Property considerations: Here in Canada, we have four gorgeous seasons, one of which is winter. Icy, snowy, beautiful winter. Don't think so? Go listen to Calypso music and look for a job and some real estate in the Caribbean then. I'll stay here with Vivaldi, my fingerless gloves, and a warm cup of cocoa. Let's talk about stairs and sidewalks in the wintertime. If you wish to think that no one walks up and down your stairs or on your sidewalk while you're out - in any season - you're wrong. Many people, every day, walk onto your property. These people are trying to do their jobs and get off your porch as fast as they can without killing themselves. In the wintertime we have to slow our pace out of respect for the season's implications, but also because some of you do not sand or salt your stairs and sidewalks. I don't know, maybe you have crampons on the bottoms of your stilettos and loafers, but not everyone does, and since you now know I'll make very large problems for irresponsible dog-owners, know also that I would do the same to people who cause me to slip and break an ankle. Winter rule: if I fall and hurt myself because I slipped on a surface you are - by law - responsible for keeping walkable, you can be sure that I will be making very, VERY large problems for you. Be a dear and let people do their jobs without injuring themselves, please. Your garden and grass are other respective considerations: I have been and sometimes still am both a "landscaper" and a "gardener". The difference between those two jobs is that one focuses on mowing grass and should never be allowed to touch a garden, and the other focuses on gardens and should never be asked to cut grass. Being an expert, I will tell you that IF I cut across your grass, it is because (a) your property is really big, (b) doing so will cut my working day in half, and (c) your grass will not be compromised by my stepping lightly across it. Are you one of those people who gets upset about people walking on your grass? COOL IT. If you want healthy grass, you can start by not running a gas-powered lawnmower and/or rusty, dull push-mower across it every week. That's step one. Start with that, then we can talk about the harm my running shoes do (which is none). Grass is worthless: you can't eat it, it has no medicinal properties, and - quite frankly - the only thing it is good for is to lay in and run your bare feet through. Try it some time. Next, IF I cut through your garden - which only happens when the option of taking the long way around is really a long way around - understand that I know where your irrigation system is (and I will not step on the sprinkler heads); I understand how much of everything maintaining a garden involves (and I won't damage it); and I understand that if I were to blatantly trample your geraniums, you're well within your rights to yell at me. I would never, ever do such a thing. To reiterate: I may STEP OVER your boxwood hedge to get to your mailbox, but I will never STEP ON it. Just trust me. I know it's hard, but try. Ask yourself: why would a grown woman specifically come to your neighborhood and wreck your plants, quite possibly while you're home? It doesn't make sense. If she is amongst the hostas, come outside, wave at her, and ask her to just bend down and pull out that stubborn clump of crabgrass while she's in there. She'll probably do it since you asked so nicely.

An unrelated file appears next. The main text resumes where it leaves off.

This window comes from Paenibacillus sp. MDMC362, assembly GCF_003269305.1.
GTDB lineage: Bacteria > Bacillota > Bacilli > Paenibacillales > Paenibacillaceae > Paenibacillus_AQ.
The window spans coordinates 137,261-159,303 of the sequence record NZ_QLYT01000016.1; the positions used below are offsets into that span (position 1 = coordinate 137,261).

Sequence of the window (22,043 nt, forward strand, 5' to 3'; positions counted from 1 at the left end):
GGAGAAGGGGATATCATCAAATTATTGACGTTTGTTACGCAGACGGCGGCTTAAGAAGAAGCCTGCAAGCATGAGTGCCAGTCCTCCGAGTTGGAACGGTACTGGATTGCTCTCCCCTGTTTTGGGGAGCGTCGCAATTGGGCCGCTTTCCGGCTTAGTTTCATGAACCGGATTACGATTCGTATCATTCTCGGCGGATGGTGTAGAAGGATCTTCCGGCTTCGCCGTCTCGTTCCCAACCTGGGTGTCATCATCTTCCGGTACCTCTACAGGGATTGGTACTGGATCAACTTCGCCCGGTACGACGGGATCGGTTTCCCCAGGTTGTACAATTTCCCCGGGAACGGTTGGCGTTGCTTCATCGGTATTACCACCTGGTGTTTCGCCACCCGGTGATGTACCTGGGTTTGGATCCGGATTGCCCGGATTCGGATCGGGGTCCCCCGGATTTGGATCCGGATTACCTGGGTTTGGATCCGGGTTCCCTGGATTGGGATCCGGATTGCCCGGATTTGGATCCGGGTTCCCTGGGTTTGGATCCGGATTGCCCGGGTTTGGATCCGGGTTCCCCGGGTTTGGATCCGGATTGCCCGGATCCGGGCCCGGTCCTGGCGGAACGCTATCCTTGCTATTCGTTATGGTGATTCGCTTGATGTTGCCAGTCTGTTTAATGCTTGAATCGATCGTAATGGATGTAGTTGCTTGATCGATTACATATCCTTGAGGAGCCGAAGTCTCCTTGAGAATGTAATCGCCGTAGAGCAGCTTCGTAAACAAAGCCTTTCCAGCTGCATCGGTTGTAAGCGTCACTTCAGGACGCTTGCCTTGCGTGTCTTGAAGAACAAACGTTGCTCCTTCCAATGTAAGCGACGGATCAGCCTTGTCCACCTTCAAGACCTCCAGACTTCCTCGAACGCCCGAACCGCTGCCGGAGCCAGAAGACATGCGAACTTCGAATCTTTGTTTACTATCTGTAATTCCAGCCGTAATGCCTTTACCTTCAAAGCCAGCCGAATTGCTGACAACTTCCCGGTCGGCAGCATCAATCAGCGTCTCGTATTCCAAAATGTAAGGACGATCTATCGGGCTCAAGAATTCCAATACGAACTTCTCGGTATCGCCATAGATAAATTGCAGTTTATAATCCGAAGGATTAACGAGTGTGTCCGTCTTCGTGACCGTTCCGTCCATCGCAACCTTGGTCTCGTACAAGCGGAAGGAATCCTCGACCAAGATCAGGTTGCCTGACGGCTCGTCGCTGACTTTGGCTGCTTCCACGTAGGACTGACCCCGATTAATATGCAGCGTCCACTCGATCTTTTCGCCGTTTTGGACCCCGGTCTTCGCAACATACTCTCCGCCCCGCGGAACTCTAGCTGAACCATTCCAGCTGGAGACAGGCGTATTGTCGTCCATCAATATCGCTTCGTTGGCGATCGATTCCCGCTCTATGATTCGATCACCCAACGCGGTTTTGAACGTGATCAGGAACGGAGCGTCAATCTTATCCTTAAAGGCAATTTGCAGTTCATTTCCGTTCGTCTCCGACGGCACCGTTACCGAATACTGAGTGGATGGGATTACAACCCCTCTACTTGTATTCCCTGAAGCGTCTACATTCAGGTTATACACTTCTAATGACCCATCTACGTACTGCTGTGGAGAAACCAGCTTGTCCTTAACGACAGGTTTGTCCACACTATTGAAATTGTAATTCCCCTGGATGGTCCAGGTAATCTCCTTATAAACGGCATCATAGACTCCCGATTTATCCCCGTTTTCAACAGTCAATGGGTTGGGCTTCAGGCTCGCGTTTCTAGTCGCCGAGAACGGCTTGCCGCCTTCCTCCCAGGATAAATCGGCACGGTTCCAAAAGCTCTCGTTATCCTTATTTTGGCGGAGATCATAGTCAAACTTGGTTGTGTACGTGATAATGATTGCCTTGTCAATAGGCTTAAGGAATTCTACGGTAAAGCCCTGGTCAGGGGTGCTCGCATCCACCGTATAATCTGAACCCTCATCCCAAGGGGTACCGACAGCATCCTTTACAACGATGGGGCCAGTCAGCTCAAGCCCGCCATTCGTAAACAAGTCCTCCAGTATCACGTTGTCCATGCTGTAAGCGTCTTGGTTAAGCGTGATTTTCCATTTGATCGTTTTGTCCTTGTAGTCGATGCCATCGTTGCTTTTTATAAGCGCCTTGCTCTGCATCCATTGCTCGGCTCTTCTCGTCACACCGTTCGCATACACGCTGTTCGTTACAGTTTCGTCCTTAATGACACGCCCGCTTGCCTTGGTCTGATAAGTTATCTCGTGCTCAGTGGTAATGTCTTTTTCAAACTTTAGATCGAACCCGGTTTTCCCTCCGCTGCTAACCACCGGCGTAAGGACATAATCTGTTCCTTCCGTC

In closing, I think you want to discuss the environmental implications of my job. You're probably saying, "You deliver flyers: you're destroying our forests to sell things we don't want and never asked for. You're history's greatest monster!". No my friend, you are wrong. First of all, they're not your forests. The forests belong to pulp and paper corporations. I was a tree planter for five years. I - in fact - still am a tree planter. Aside from flyer-delivery, I am concurrently subcontracted to our fair city of Toronto, reclaiming meadows and park edges with dozens of plants and trees native to this area. I'm thickening up your green spaces whilst simultaneously offsetting flyer karma. I know an awful lot about forests and their products. I know that my five years as a "proper" tree planter (not this cushy city job) were paid for by bigwigs who lowballed my labor; planting monocultures for future generations of toilet paper. Seriously. Tree planters plant future toilet paper, not pretty forests for your grandchildren to enjoy. Because of me, little Tyler or Hannah will be able to wipe his or her ass and thereby avoid the savagery of the bidet for another day. And what are YOU doing for the environment, in your big brick house in North York, huh, smart guy? Saving the world in there, right? Quit trying to fool yourself: you're the problem. We're both - as individuals living in North America, especially - the problem. The difference between us is that I'm not lazy. The question is one of "how much money/time/effort" YOU are willing to sacrifice to see the greener world you apparently want so much. Are you willing to pay for your own grey water system in the home and workplace? Would you shell out the cash and get a composting toilet for your backyard? Would you give up toilet paper for washable cloth squares even though it'll mean more, literally-shitty work for you? Would you righteously campaign for less of everything? Would you ride thirty kilometers a day on a bicycle to get to and from work? Would you park your car and take public transit? Would you tear out your grass/garden of invasive, exotic plants and put in the time and back-breaking bending-over to grow some of your own food? Would you personally challenge yourself to contribute to what needs to be a profound and massive change in the way we all do things?

Think about this situation logically: my boss wouldn't pay me to deliver thousands of ads for his business every year if he wasn't getting any business, would he? That would be stupid. Understand that whether it's me being well-compensated for delivering an advertisement for a high-end product, or some Pakistani man who just came here from God-knows-what-horror across the world, being paid next to nothing for delivering grocery store flyers; you get them because they're working for somebody. In other words: you'll stop getting flyers as soon as the population stops needing to buy things, or as soon as you all aggressively speak up about not needing the flyers to buy things. All of this - having to play hide-and-seek with your mailbox, half-assed signage, unnecessary rudeness, threatening canines, and labyrinths of home and garden - is just muddying the water and delaying the broader concept of progress. I hope this has been enlightening for you.

Ellen Newbike